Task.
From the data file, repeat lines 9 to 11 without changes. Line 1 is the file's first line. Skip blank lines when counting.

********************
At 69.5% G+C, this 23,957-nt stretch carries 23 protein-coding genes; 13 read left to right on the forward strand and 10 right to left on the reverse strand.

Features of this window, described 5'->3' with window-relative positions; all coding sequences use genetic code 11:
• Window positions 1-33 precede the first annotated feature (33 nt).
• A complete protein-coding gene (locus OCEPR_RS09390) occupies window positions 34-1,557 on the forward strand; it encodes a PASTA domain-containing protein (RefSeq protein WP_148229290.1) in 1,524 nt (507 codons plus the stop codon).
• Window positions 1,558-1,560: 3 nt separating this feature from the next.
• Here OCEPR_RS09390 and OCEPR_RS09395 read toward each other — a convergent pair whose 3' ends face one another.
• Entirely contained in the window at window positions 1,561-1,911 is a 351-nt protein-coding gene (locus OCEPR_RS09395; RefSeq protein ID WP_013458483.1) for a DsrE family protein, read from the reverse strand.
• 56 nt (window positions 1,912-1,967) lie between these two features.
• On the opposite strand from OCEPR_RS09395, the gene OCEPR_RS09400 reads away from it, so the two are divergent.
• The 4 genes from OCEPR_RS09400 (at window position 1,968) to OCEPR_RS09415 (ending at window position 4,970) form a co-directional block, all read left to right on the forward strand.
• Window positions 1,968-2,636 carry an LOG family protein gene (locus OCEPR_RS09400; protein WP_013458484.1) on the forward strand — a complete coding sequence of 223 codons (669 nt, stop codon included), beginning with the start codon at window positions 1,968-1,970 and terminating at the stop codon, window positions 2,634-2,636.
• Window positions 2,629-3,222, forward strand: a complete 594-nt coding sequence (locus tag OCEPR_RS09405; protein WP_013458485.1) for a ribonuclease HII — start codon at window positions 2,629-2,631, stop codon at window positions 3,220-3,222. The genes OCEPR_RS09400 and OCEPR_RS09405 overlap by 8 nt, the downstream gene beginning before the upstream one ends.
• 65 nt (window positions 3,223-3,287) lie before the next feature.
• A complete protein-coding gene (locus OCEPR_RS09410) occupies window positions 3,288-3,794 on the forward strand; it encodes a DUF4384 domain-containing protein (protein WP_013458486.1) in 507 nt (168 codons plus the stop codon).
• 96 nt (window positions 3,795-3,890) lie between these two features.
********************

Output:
• On the opposite strand from OCEPR_RS09395, the gene OCEPR_RS09400 reads away from it, so the two are divergent.
• The 4 genes from OCEPR_RS09400 (at window position 1,968) to OCEPR_RS09415 (ending at window position 4,970) form a co-directional block, all read left to right on the forward strand.
• Window positions 1,968-2,636 carry an LOG family protein gene (locus OCEPR_RS09400; protein WP_013458484.1) on the forward strand — a complete coding sequence of 223 codons (669 nt, stop codon included), beginning with the start codon at window positions 1,968-1,970 and terminating at the stop codon, window positions 2,634-2,636.